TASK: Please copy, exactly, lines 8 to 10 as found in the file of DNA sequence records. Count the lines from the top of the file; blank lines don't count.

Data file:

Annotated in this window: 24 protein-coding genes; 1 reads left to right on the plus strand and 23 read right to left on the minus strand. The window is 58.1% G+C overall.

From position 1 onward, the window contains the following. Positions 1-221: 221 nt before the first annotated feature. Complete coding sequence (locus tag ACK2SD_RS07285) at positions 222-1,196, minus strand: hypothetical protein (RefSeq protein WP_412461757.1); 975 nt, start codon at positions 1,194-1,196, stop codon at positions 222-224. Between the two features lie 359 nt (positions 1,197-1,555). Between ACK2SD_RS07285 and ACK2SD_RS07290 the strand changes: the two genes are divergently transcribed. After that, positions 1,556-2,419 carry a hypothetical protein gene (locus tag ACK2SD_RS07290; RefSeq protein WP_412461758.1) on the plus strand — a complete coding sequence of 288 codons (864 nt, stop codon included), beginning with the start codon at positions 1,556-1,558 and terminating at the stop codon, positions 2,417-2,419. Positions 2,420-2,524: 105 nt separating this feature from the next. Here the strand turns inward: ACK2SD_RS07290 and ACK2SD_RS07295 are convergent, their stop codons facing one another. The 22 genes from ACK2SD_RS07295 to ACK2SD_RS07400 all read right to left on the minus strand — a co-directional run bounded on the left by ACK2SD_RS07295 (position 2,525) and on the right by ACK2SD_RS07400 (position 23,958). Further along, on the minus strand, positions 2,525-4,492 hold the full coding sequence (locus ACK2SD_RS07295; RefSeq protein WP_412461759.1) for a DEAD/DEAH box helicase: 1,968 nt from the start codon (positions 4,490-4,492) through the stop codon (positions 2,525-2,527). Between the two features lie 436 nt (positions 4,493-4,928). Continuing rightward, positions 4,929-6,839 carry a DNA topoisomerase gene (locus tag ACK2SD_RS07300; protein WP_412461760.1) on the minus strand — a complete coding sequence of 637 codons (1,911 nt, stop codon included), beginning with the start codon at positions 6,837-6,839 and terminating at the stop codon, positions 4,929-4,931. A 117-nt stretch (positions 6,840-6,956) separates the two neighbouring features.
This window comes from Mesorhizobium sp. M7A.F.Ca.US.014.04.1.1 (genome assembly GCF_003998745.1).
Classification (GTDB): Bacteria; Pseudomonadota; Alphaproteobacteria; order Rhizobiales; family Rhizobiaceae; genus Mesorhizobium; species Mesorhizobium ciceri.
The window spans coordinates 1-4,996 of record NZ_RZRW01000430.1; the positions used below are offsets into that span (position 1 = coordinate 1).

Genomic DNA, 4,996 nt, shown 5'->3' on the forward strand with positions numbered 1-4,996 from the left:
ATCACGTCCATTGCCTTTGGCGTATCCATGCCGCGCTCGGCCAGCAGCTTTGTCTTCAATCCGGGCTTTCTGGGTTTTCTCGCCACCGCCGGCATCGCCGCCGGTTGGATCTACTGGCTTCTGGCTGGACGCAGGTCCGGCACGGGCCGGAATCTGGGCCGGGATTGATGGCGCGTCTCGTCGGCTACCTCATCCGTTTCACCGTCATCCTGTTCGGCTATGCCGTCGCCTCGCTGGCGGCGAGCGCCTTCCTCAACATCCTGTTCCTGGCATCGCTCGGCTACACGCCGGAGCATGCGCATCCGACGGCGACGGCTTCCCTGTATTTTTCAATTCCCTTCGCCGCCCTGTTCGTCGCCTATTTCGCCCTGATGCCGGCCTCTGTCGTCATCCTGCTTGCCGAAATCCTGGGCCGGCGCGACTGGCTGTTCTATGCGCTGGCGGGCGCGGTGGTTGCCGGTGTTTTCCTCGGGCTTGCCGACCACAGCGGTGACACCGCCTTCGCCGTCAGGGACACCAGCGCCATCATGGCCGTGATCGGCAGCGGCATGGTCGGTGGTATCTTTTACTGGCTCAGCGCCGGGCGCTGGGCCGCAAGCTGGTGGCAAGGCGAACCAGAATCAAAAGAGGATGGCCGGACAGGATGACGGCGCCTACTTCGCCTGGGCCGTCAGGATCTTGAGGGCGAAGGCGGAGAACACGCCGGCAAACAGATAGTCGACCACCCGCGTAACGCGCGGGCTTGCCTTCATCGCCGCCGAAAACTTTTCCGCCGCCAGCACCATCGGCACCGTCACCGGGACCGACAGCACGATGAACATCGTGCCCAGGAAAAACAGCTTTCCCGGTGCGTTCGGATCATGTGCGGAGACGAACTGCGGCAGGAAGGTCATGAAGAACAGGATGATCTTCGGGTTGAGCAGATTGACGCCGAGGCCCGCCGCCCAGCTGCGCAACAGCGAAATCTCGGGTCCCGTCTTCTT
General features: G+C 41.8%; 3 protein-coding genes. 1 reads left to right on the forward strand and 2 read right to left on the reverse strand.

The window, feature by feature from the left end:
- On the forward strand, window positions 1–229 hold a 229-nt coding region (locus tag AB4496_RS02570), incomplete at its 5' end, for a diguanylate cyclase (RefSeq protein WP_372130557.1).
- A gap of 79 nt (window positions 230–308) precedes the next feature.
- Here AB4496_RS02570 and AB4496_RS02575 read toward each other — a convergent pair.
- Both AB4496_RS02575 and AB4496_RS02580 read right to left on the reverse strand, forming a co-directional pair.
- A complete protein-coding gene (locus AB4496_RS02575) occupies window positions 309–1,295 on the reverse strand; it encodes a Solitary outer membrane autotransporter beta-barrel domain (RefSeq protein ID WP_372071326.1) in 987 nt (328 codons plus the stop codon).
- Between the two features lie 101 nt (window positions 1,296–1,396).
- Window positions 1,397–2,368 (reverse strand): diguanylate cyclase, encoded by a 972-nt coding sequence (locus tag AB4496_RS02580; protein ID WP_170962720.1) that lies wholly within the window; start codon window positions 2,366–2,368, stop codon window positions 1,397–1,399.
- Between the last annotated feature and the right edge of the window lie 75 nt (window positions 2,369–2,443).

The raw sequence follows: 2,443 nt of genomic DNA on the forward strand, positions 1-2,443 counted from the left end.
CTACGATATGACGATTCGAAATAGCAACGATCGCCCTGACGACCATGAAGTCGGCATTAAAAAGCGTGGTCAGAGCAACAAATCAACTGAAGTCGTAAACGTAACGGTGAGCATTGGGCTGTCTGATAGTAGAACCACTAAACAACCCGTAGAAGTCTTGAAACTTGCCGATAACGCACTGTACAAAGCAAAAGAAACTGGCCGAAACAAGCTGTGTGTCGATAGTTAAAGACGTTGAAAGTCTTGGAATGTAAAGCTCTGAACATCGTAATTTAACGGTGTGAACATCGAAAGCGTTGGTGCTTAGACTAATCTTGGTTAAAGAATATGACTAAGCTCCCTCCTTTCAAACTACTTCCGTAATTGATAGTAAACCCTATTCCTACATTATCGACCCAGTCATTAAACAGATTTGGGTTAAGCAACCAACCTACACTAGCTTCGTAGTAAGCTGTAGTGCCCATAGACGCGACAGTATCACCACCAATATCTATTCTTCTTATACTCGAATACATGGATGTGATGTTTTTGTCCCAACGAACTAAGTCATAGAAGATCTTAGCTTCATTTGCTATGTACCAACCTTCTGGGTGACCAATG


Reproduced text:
General features: G+C 41.8%; 3 protein-coding genes. 1 reads left to right on the forward strand and 2 read right to left on the reverse strand.

The window, feature by feature from the left end:
- On the forward strand, window positions 1–229 hold a 229-nt coding region (locus tag AB4496_RS02570), incomplete at its 5' end, for a diguanylate cyclase (RefSeq protein WP_372130557.1).